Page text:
Record retention requirements are imposed by federal and state governments on businesses in order to aid in law enforcement investigations and civil litigation. Records subject to retention requirements include tax records, payroll, immigration compliance documentation, employment records and corporate securities documents. Failure to maintain the required documentation may lead to the imposition of civil or criminal penalties.
Tax Records Retention
The Internal Revenue Service requires individuals and employers to retain income records and expenditure receipts as well as all tax-filing documents in case the IRS needs to conduct an audit of the taxpayer. For a tax return, the filer should retain all forms and supporting documents for a period of five years from the date it is filed, including any extensions. If the taxpayer has more than a 25 percent deficiency in reporting income, then the records must be maintained for eight years. If the taxpayer engaged in criminal fraud in reporting taxable income, the records should be maintained indefinitely. Employers should retain payroll tax records for at least five years.
Employment Verification Records Retention
The Immigration Reform and Control Act requires employers to collect and maintain records proving an employee is lawfully permitted to work in the United States. Acceptable documentation includes a U.S. passport, Green Card, Social Security card or U.S. birth certificate. Employers must retain copies of the required documents while the employee is working and for one year after he ends employment. In the case of an employee who works less than three years with the employer, the records must be maintained for three years from the date of hire.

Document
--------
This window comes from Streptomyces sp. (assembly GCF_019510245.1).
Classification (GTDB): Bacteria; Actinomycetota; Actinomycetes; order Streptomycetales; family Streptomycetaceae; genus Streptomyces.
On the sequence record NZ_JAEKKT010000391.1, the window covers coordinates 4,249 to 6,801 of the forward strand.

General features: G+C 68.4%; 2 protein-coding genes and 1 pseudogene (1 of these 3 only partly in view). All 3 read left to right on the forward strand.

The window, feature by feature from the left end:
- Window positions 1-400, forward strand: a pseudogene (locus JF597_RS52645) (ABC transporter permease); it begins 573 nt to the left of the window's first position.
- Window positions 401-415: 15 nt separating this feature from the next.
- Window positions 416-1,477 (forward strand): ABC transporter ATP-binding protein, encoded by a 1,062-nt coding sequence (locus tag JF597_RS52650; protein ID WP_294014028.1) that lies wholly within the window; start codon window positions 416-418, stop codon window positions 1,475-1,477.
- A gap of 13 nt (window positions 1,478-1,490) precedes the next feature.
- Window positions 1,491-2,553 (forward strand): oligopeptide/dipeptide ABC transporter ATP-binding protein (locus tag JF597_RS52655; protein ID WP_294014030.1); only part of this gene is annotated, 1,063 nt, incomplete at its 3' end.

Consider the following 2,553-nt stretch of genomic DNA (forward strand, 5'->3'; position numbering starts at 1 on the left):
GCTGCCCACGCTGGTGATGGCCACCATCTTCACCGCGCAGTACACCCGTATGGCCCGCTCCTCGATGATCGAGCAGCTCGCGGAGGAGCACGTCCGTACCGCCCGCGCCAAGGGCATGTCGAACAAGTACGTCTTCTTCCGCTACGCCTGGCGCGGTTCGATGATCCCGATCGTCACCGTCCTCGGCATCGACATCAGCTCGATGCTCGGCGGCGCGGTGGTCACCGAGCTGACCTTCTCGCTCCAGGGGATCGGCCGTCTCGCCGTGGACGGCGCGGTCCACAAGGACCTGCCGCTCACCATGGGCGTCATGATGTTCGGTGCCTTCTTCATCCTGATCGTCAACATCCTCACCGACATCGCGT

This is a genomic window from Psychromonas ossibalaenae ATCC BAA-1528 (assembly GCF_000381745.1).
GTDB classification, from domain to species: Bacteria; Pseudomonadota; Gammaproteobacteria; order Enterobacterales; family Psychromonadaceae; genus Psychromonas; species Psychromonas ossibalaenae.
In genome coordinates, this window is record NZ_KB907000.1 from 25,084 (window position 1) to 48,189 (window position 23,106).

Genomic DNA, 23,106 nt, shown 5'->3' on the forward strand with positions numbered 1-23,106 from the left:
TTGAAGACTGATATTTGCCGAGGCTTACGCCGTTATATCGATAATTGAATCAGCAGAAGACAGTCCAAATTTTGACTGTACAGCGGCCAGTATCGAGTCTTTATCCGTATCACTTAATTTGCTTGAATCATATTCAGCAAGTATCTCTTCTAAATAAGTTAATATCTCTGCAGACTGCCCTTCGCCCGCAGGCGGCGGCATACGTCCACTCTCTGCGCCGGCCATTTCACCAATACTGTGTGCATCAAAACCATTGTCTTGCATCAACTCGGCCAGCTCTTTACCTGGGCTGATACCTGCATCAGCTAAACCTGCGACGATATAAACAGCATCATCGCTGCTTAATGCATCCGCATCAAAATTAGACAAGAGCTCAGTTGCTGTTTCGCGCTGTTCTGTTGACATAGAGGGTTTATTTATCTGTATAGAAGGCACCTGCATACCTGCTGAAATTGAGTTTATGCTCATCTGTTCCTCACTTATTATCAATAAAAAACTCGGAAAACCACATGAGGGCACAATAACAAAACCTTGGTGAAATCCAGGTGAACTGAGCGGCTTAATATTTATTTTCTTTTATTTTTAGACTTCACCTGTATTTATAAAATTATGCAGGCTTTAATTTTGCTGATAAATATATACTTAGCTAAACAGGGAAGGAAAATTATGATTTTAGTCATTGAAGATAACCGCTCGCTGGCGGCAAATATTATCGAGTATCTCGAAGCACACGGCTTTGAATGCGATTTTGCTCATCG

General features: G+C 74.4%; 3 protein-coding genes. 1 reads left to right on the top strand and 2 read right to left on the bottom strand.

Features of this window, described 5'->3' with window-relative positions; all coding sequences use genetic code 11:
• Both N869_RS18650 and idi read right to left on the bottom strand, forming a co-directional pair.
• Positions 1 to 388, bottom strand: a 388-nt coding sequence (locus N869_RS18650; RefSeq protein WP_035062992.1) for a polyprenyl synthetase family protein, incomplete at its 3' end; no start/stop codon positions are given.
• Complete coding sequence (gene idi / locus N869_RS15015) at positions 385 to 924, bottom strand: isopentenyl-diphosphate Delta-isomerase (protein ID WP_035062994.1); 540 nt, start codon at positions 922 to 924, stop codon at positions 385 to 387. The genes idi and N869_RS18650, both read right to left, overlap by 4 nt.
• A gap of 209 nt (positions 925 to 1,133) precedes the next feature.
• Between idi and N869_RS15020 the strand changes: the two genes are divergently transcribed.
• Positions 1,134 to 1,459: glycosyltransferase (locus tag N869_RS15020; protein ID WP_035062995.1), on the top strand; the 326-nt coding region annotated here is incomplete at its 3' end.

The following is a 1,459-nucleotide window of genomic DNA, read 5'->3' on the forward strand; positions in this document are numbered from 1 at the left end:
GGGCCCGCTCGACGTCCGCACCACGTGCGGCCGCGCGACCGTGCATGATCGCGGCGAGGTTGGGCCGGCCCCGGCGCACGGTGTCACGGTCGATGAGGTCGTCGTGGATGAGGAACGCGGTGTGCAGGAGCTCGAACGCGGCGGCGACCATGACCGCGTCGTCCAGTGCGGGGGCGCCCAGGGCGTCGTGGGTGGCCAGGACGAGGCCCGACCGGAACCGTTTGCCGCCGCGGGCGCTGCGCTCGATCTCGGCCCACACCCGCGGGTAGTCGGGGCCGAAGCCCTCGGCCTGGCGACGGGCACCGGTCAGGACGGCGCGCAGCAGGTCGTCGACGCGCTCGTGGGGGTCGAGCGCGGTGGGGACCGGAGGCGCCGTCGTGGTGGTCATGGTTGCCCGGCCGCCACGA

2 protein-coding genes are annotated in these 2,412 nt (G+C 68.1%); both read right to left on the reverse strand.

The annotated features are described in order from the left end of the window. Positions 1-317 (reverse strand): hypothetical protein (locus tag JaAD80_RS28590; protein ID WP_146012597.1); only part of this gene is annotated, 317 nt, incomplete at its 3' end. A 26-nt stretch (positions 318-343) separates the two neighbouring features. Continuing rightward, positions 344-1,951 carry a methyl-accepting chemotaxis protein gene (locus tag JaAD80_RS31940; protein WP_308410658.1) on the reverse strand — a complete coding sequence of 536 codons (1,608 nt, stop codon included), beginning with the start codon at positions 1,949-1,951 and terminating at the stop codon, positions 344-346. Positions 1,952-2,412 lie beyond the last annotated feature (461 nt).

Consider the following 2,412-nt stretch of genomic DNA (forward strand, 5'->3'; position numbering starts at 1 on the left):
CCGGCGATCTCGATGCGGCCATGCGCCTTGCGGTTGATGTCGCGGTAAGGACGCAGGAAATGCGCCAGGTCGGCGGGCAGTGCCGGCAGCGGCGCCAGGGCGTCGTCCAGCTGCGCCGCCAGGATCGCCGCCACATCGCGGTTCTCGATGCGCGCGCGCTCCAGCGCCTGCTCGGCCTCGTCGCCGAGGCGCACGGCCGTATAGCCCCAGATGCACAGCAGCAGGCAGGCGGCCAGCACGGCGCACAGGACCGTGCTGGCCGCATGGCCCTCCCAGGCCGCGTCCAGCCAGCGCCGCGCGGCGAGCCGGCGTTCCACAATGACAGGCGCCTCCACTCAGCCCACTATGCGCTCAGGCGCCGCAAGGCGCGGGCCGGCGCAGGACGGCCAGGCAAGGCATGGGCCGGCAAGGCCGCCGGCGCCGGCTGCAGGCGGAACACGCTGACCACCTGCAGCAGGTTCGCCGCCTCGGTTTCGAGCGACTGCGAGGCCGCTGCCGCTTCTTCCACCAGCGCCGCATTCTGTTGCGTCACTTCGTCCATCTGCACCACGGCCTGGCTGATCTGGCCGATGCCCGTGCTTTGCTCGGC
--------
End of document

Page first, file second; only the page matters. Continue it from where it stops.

Employment Records Retention
Regulations issued under Title VII of the Civil Rights Act of 1964 and the Americans With Disabilities Act require employers to maintain all documents created or maintained regarding any employment decision for one year from the date of the action. If a complaint of discrimination is filed within that one-year period, then the employer must retain the documents until the litigation has ceased. This regulation applies to hirings, promotions, terminations, layoffs, transfers or requests for reasonable accommodation.
Corporate Securities Document Retention
Publicly traded companies are subject to the Sarbanes-Oxley Act of 2002, which provides employees a right to sue an employer for retaliation if the employee discloses an improper accounting practice to federal authorities or opposes such practices by the employer. As several statutes of limitations apply under this litigation, employers should retain all documents related to an employee for at least seven years after employment is terminated.